Prejudice is Alive and Well in 2011 – Unfortunately

I was enjoying a pleasant experience at a suburban men’s clothing store the other day. My sales person, John was enthusiastically taking my money and I was excited about the clothing he had up-sold me. I only went in for a shirt…the alterations on my new sport coat and 2 pair of slacks would be ready in 2 days.

John was interrupted by another salesperson,”He doesn’t want me to wait on him. “John said, “What?” and was answered, “He wants his own kind.” John stopped and looked at the other employee and said, “Excuse me?” The employee repeated, “He doesn’t want me to help him.”

This is 2011. I’m shopping in a nice, suburban neighborhood, retail outlet. The customer refusing help is a clean-cut, well-groomed, professional-looking, 30 something. Is this for real?

With clenched jaw, John went to the stores manager. The manager helped the customer.
The employee who had been refused was a 70-year-old retired military man. He fought for our country and defended us all.

If you Google “Hate Groups,” there are over 900 hate groups listed. Should we start a dexteresque hate group–a hate group that hates hate groups? Well…no. It’s a reminder that racism continues to exist. It can be anywhere and is everywhere. It is the responsibility of people to work against it, and it starts with our children. Do not assume they know what is right – teach them, and show them.

When I was 13-years old, my parents owned and operated a neighborhood convenience store. A small cafeteria was attached to the store. Mom ran the cafeteria and dad ran the store.

The cafeteria did a lively lunch business supported by a few local businesses. One warm summer day, a local power company service crew stopped to eat. One member of the service crew was an African American (back then, he was black). Several regulars from a local gravel operation began heckling the man, “You know where the colored section is? It’s out in your damn truck you ___!” The heckling became worse. My dad took off his white store apron, handed it to me, and asked me to run the register. He was going to lunch. My dad went through the line, got a tray of food and sat down with the African American man. It was a lesson. The cafeteria closed a short time later. It had been black- balled. Over the years, my dad taught me we all have prejudices, but must understand they are wrong and work to change them. Teach your children.

Here are several tolerance teaching organizations including:
Anti-Racist Parent, Teaching Tolerance, Character Education, and the Civil Rights Project.
http://greatergood.berkeley.edu/greatergood/2008summer/PrejudiceResources.pdf

Are You Happy?

Recently, over lunch, Greg asked if I would guest post about separating work and Life. As I considered what I would like to share, I realized how many different approaches were available on this subject. Do I talk of social media and how difficult it is to separate work from social media 24/7? How about strategies to balance your life? How to make work fun or eliminate stress? I could talk about balancing work, family, spiritual, and personal time. Should I explore employee and employer responsibilities?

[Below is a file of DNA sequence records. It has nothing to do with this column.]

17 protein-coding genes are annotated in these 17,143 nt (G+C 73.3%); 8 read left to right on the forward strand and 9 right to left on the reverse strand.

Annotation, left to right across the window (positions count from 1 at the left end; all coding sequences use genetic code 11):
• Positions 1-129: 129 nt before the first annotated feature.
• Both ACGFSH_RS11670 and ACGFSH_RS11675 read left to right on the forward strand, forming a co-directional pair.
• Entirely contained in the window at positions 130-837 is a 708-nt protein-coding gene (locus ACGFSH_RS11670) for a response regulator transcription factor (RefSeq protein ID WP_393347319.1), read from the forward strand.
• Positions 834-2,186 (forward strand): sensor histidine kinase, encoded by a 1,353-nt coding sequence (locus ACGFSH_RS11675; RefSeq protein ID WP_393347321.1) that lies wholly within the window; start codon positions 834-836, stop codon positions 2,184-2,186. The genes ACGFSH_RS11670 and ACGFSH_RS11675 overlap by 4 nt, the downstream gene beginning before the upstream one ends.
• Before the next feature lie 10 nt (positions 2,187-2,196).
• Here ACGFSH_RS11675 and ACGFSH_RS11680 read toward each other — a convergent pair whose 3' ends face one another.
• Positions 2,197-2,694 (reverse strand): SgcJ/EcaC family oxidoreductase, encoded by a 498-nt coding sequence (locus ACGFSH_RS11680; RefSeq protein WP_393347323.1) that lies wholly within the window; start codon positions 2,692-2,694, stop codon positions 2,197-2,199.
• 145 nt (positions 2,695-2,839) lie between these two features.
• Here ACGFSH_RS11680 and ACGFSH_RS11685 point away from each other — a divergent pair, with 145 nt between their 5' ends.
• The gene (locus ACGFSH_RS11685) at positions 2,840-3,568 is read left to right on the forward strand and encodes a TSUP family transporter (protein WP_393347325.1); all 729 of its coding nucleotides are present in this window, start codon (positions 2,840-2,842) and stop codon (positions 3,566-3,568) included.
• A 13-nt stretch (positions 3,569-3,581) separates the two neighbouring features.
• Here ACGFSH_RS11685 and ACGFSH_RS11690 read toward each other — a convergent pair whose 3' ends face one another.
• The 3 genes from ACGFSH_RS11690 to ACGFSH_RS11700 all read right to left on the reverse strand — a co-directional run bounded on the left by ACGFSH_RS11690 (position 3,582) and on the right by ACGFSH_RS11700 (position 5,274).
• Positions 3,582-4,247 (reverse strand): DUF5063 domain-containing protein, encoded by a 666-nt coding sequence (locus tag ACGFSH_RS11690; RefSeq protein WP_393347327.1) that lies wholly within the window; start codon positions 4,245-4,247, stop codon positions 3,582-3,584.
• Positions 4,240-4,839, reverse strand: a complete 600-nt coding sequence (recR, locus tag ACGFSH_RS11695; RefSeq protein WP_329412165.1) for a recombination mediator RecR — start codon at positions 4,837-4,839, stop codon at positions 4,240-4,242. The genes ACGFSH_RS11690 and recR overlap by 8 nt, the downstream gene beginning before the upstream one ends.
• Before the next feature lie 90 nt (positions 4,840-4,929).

I once took a position working fewer hours and making less income. I did this to put my life in balance. But there was a larger consideration. Although I believed in the ethics, mission, and vision of the organization, I was no longer passionate about my responsibilities within the organization. It was a disservice to the company and myself to stay. It was not my happy place. Should we expect work to make us happy? Can we make work a happy place?

During the industrial revolution when it was not uncommon to work sun up to sun down, 6-7 days a week, in poor, unsafe, and unhealthy working conditions, it was thought by many thinkers of the day that “free” time would make people happier. This is not always the case.

In our society it is a commonly held belief that money makes us happy. Yes, I know we give lip service to the ideal that money can’t bring happiness, but lets look at actions not words. Would you consider a significant cut in pay to be happy? Could you afford to?

So what does make us happy? Passion. Believing in what we are doing, in and out of work. Being part of a team. Having others we can talk to and count on. Knowing “this” (whatever this is) is important. How is this accomplished?

Make your passion your work….

What do you love? How can you be paid to do what you love? Who is paid to do what you love? Brad Stevens, the Butler basketball coach, left a lucrative position with Eli Lilly’s to be coordinator of basketball operations; I believe this was an unpaid position. You may have to start small, part time, on the side, or for less money.

…or be passionate about your work

  • Do your best at whatever you do, earn that wonderful feeling of accomplishment
  • Act with passion, spread positive energy
  • Bring or support innovation, creativity, and originally to projects
  • Refresh – take breaks, gear back up
  • Learn something new – take a class, study on line or go to a seminar.
  • Engage others – be an advocate
  • Understand the vision, mission, and direction of the organization
  • Speak your mind, politely, but with passion and truth.

This post is probably not what Greg had in mind. It really is not about how to separate work from life. It is how to be happier by making work a fulfilling, happy part of your life, not just a paycheck. Are you happy at work, why or why not?

 

First Image: graur codrin / FreeDigitalPhotos.net